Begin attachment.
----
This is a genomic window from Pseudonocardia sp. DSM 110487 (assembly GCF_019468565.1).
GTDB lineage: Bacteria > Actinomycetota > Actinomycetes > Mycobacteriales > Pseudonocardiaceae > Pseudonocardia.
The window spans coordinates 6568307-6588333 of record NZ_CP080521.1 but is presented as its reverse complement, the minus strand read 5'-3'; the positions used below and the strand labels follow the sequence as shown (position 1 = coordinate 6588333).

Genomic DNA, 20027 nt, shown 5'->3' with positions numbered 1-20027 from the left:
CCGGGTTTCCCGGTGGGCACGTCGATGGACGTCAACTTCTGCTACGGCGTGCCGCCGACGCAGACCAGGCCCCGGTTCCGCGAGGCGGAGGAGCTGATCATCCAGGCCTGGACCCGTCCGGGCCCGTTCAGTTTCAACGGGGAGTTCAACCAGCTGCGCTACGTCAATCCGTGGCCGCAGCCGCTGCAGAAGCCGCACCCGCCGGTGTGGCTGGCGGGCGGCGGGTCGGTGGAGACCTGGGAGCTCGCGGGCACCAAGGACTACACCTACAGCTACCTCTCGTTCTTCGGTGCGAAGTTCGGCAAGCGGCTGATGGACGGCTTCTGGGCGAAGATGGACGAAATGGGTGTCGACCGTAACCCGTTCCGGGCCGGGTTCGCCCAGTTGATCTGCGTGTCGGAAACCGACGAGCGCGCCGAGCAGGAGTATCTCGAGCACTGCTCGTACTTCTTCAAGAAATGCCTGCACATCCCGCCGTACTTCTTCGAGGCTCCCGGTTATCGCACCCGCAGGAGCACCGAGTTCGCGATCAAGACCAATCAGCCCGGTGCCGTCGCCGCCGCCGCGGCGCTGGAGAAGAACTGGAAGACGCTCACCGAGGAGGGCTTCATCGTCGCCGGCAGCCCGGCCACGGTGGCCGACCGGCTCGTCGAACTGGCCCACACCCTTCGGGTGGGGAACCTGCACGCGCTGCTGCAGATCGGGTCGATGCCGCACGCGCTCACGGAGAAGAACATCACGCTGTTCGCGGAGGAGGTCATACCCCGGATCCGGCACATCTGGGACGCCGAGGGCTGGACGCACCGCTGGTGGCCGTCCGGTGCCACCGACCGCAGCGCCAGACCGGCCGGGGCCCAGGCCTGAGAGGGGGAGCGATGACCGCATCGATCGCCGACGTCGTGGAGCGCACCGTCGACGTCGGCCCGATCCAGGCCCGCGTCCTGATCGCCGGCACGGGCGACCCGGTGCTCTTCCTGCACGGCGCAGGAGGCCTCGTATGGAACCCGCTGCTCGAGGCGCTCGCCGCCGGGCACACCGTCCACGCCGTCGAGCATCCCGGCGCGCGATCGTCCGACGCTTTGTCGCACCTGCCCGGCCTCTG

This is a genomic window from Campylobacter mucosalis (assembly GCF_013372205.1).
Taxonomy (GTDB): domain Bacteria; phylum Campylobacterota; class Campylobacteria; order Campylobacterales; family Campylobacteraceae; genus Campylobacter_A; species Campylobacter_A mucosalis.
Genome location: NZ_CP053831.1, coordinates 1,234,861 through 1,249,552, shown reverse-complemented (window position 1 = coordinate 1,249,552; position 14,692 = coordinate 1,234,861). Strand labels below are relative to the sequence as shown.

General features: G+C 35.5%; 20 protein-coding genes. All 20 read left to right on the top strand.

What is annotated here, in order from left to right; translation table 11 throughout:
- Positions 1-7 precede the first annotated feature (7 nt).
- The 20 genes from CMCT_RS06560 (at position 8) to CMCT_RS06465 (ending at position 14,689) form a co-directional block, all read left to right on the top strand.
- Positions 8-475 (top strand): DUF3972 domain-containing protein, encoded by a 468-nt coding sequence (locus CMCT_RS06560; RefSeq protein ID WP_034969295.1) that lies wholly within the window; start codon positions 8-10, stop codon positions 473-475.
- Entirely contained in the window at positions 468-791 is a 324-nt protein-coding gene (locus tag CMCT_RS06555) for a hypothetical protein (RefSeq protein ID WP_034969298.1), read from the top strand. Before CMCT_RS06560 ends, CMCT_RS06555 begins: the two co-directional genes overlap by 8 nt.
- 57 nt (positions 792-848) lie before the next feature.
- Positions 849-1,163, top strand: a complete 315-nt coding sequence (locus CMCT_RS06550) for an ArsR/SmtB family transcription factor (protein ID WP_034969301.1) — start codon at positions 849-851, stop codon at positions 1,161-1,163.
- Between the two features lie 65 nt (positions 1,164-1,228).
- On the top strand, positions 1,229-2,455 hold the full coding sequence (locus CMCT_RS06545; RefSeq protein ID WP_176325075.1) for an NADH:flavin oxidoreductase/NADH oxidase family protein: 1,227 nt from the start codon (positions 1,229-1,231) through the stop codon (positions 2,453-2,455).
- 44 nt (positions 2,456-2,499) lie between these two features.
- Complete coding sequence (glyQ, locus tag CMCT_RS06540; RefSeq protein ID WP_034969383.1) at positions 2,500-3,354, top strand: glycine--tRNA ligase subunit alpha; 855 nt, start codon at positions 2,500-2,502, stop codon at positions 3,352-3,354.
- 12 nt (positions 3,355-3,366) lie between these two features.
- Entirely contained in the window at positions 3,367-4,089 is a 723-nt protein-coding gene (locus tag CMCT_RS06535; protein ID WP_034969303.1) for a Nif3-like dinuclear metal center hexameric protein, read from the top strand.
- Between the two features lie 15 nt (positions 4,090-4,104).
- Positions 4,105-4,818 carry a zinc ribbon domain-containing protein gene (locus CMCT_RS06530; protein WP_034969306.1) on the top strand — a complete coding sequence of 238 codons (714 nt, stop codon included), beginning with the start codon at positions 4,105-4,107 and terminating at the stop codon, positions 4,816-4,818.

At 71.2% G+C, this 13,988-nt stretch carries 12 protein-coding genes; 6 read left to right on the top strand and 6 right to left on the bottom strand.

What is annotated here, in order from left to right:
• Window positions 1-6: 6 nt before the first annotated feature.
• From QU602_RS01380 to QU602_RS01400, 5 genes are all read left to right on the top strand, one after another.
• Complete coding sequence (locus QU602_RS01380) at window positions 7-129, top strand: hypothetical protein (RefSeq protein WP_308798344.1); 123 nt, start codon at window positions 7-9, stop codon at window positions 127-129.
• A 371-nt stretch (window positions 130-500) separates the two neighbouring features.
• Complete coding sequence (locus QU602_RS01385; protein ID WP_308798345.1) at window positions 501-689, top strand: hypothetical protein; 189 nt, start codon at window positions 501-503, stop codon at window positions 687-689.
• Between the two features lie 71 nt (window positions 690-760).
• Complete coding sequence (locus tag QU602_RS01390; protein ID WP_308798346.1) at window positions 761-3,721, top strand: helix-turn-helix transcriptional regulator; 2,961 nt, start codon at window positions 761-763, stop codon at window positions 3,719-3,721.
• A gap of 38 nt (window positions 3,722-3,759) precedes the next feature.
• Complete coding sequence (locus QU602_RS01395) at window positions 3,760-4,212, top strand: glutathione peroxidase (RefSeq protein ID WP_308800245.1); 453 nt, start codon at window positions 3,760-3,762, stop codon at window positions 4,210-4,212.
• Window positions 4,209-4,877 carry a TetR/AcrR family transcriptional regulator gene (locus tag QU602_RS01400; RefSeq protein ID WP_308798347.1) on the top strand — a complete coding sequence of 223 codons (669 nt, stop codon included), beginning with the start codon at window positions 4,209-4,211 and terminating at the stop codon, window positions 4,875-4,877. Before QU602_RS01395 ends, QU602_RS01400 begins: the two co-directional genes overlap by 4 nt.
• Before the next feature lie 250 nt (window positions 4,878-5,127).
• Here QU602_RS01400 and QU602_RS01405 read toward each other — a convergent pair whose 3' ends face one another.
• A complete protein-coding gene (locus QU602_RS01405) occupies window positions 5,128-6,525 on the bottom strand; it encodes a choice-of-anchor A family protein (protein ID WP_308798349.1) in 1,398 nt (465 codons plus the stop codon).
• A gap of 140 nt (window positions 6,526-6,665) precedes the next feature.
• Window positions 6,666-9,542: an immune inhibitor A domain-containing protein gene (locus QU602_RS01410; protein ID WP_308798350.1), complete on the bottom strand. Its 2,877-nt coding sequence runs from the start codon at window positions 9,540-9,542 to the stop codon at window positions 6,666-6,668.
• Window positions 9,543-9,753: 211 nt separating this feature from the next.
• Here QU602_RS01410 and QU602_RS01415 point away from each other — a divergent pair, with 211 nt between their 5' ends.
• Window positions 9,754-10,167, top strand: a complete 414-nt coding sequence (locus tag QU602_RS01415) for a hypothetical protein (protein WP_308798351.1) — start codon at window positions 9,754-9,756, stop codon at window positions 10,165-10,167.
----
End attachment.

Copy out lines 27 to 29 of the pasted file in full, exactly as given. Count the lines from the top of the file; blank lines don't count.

• Window positions 1-6: 6 nt before the first annotated feature.
• From QU602_RS01380 to QU602_RS01400, 5 genes are all read left to right on the top strand, one after another.
• Complete coding sequence (locus QU602_RS01380) at window positions 7-129, top strand: hypothetical protein (RefSeq protein WP_308798344.1); 123 nt, start codon at window positions 7-9, stop codon at window positions 127-129.